Guided Mindfulness Meditation for Beginners: Getting Started With The Breath

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Guided Meditation for Beginners

Mindfulness Meditation Script

Hello and welcome. My name is Kyle Greenfield with The Joy Within, and this is Day 1 of our 30 Day Introduction to Meditation.

This course is unlike most meditation programs. It consists of 30 lessons, which are taught through the form of guided meditation. I encourage you to listen to one meditation per day. Sit anywhere that is comfortable and quiet, and it is best if you use headphones to help you relax more deeply into each meditation.

Try to listen to the words, without analyzing them. Simply allow the sound to wash over you, and allow whatever you may feel or think to be part of your experience. There is no right or wrong experience. You will find that over the duration of course, we will explore many different styles and techniques, each of which works to quiet your mind in a different way. If you think you already know what meditation ‘should’ feel like, you may miss the lesson offered.

After you finish each meditation, read the concept, quote, or simple action for that day.

So, with that, take a moment to find a comfortable seated position, relax, and let’s begin.

As you begin, take a few moments to bring your attention to your breath. Do not try to change your breath in any way. Simply begin to notice it. Pay attention to the flow of air as it moves in and out of your body.

Focusing on the breath is one of the simplest ways to get started with meditation. You can do this at any time, in any place, for as long as you choose.

There are absolutely no requirements to this awareness. You simply choose to breathe, and to notice that you are breathing.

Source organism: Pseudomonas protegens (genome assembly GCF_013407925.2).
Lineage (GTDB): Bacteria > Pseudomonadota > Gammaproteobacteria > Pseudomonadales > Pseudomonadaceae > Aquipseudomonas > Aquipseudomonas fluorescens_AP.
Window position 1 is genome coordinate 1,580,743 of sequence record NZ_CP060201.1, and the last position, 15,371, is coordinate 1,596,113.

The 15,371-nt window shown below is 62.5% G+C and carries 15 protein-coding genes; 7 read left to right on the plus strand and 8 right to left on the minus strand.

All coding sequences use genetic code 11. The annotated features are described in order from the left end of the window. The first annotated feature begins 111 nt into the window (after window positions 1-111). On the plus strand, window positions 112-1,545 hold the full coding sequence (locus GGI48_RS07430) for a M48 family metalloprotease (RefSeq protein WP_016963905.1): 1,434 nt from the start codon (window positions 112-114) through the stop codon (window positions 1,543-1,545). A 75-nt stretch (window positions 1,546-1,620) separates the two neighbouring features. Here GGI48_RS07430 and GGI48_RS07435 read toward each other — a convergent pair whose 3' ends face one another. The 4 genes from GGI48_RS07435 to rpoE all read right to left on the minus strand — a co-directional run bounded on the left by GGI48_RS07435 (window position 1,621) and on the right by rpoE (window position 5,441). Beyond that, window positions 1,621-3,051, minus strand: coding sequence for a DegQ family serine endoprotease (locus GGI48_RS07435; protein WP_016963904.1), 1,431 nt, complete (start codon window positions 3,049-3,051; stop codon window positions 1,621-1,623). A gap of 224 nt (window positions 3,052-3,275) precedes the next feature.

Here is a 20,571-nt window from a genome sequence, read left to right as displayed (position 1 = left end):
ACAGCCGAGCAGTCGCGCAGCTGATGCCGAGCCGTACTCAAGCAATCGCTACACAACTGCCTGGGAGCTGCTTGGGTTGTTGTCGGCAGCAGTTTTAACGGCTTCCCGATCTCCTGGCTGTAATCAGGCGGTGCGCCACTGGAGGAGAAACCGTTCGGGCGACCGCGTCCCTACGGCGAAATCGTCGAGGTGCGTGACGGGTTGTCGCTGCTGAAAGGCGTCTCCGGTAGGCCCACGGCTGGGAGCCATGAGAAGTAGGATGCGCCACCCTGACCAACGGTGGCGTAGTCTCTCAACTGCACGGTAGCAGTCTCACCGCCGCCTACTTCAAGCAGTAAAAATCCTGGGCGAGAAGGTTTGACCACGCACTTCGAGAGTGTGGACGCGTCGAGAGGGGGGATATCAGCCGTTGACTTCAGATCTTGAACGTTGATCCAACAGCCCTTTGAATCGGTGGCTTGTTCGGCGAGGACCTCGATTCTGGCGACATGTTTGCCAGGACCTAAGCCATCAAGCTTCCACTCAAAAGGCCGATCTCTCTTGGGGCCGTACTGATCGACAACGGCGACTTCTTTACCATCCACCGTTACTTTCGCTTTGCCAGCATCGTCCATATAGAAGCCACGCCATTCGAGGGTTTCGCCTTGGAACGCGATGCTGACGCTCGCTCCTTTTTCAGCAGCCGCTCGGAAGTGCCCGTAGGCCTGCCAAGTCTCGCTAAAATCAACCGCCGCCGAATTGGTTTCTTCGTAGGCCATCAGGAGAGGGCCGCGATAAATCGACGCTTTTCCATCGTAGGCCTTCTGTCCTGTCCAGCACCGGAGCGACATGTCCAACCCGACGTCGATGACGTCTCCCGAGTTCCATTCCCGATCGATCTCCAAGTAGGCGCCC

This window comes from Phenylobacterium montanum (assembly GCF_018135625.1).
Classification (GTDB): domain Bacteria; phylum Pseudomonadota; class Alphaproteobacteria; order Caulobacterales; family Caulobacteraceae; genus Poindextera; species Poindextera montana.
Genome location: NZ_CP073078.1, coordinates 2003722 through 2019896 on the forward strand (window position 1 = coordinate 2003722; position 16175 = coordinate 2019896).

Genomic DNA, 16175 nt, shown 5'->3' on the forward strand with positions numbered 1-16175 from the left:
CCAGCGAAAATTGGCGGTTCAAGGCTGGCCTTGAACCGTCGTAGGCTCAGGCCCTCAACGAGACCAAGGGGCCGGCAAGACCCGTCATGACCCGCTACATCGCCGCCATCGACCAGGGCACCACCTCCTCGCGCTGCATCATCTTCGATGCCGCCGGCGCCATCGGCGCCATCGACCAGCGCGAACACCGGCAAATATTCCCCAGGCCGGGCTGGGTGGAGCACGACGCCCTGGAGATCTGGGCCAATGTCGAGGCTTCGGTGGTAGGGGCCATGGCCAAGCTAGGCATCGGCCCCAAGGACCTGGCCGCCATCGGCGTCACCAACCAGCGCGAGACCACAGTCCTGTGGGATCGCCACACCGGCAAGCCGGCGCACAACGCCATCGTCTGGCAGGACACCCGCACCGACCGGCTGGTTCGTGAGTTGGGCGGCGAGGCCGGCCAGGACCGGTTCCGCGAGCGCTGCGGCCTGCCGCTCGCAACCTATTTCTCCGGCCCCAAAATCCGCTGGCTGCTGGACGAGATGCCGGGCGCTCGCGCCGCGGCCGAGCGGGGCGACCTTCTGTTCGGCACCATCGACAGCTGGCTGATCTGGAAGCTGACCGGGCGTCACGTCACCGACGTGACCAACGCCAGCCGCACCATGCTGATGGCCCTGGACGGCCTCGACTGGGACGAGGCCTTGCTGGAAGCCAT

You can state this to yourself: Now, I am breathing in. Now, I am breathing out.

Now, I am breathing in. Now, I am breathing out.

Notice how simple it is. How effortless.

You do not need to do anything.

Now, I am breathing in. Now, I am breathing out.

You may notice that, simply by becoming aware of it, your breath has shifted. Simply by tuning in to it, we can usually notice that the breath automatically slows. Without trying to do anything, your breath automatically relaxes you. It becomes more even, more steady. It feels softer, warmer, and more peaceful.

Meditation starts with your breath for several reasons.

It is always present, and it is easy to notice. As you repeat: Now, I am breathing in, you can easily feel the air moving into your body. As you repeat: Now, I am breathing out, you feel it release.

Now, I am breathing in.

Now, I am breathing out.

Your breath is also an excellent metaphor for the energy you hold. The constant pulse of your breath is a good introduction to becoming aware of your own unique cycles of energy and thought.

The breath also has an enormous physical impact on your body and mind. Simply by observing the breath, you can tell your body to relax. By directing air through your body, you can either energize or relieve tension in any area you choose.

Finally, the breath is a good tool, because it offers many different opporunities for exploration. There are hundreds of techniques you could practice, and many concepts you could ponder through it. 

This means that an awareness of breath is appropriate for students of all ages, creeds, and experiences. A beginner can access the breath in a 5 minute meditation, as equally as a master could spend a lifetime in contemplation of it.

So, take the remainder of this meditation to bring your attention back to your breath. 

Now, I am breathing in. Now, I am breathing out.

Now, I am breathing in. Now, I am breathing out.

Continue this idea silently.

Then, when you are ready, release your breath, and slowly open your eyes. Namaste.

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